You are a contemporary traveler visiting a country outside the U. S. that has a history of some type of human rights abuse. You might be a mission worker in Sierra Leone, a nurse in Kenya, or a hiker in Nepal. During your stay, you witness an outrageous offense against someone who belongs to a particular group of people. These people because of their gender, race, religion, ethnic group, even age, are subject to a specific abuse. They might be boy soldiers; child prostitutes; or victims of FGM, of religious persecution, or of honor killings…
You react immediately to stop the abuse and find yourself in jail for disturbing the peace. You begin to remember other citizens of the world who took part in acts of civil disobedience, fighting nonviolently for the rights of individuals, when popular opinion, even the law of the land, was against them.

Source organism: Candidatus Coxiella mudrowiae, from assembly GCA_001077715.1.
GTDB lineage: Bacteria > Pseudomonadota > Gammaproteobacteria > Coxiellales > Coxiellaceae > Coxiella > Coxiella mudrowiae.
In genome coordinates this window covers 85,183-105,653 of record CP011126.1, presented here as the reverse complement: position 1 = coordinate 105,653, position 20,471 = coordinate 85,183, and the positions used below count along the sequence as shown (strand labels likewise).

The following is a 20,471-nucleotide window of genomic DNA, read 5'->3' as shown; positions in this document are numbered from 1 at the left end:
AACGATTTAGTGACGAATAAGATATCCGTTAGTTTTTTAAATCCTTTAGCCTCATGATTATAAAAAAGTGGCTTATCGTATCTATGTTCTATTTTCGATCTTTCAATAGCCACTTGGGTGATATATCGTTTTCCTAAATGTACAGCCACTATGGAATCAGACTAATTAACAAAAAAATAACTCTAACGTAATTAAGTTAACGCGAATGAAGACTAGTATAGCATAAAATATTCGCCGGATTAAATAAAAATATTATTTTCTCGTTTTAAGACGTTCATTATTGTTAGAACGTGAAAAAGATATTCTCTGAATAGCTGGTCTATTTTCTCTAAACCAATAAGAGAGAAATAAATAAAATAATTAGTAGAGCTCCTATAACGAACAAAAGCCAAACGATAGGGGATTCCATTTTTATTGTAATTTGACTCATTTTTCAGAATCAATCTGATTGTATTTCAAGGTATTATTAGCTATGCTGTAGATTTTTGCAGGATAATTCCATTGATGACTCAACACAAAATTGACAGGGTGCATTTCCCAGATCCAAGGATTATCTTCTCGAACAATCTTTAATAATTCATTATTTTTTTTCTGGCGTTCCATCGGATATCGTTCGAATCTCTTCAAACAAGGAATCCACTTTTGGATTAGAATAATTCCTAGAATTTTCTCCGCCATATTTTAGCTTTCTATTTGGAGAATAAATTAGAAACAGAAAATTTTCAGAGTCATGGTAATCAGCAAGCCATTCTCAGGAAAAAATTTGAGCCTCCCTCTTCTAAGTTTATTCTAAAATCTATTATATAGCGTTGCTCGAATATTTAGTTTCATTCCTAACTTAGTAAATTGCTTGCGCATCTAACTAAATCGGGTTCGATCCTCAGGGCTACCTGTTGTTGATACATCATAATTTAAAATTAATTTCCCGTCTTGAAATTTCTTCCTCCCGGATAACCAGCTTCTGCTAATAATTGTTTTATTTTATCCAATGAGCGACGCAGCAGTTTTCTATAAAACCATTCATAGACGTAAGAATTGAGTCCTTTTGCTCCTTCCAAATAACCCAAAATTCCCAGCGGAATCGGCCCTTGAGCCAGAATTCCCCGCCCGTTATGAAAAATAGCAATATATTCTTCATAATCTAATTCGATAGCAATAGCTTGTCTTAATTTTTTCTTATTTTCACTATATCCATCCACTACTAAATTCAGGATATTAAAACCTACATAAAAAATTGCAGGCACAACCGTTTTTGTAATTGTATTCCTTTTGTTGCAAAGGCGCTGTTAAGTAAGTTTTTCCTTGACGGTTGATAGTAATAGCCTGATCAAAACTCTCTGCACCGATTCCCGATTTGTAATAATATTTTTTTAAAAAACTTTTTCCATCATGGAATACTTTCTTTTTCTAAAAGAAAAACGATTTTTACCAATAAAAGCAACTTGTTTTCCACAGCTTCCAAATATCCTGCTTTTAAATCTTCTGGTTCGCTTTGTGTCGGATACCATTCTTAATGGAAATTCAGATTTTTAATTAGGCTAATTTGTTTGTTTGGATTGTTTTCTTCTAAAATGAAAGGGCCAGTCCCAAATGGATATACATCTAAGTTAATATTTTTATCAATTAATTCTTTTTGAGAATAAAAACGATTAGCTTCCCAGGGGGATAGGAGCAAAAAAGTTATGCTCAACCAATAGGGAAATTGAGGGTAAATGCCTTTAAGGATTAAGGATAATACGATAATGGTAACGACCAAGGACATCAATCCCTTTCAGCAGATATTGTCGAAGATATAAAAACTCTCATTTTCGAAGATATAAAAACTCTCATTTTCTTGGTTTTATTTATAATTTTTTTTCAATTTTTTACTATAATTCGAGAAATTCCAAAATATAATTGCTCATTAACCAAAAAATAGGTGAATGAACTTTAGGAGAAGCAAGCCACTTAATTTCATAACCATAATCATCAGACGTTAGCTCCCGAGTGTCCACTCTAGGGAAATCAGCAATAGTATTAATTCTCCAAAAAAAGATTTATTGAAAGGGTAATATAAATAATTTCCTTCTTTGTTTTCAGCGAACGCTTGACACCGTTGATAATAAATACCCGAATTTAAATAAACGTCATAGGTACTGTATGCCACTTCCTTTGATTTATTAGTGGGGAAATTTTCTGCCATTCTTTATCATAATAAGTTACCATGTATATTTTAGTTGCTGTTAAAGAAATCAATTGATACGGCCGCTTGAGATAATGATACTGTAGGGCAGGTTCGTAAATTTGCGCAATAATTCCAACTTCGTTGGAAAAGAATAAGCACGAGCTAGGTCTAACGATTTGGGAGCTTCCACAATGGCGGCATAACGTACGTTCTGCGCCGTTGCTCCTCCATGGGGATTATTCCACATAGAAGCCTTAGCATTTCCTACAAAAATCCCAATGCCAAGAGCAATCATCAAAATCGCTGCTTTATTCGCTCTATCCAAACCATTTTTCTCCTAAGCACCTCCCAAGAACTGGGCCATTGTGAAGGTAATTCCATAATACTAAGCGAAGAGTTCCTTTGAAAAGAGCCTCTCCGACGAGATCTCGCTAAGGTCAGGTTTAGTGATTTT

In mid-nineteenth century Massachusetts, Thoreau questioned the validity of “laws that did not conform to moral justice” and asked “that citizens act on the basis of conscience.” Thoreau inspired Mahatma Gandhi, who led India’s fight for independence from Great Britain, finally won in 1947. He once said, “You must be the change you wish to see in the world.” Gandhi, in turn, influenced Dr. Martin Luther King, Jr., who began in the 1950s to guide the U.S. in “nonviolent direct action” to resolve Civil Rights abuses.
In a Letter from ________________________Jail, write a reasoned and supported argument that describes your country, details the specific abuse against one group of people, and proposes the first step towards helping those in need.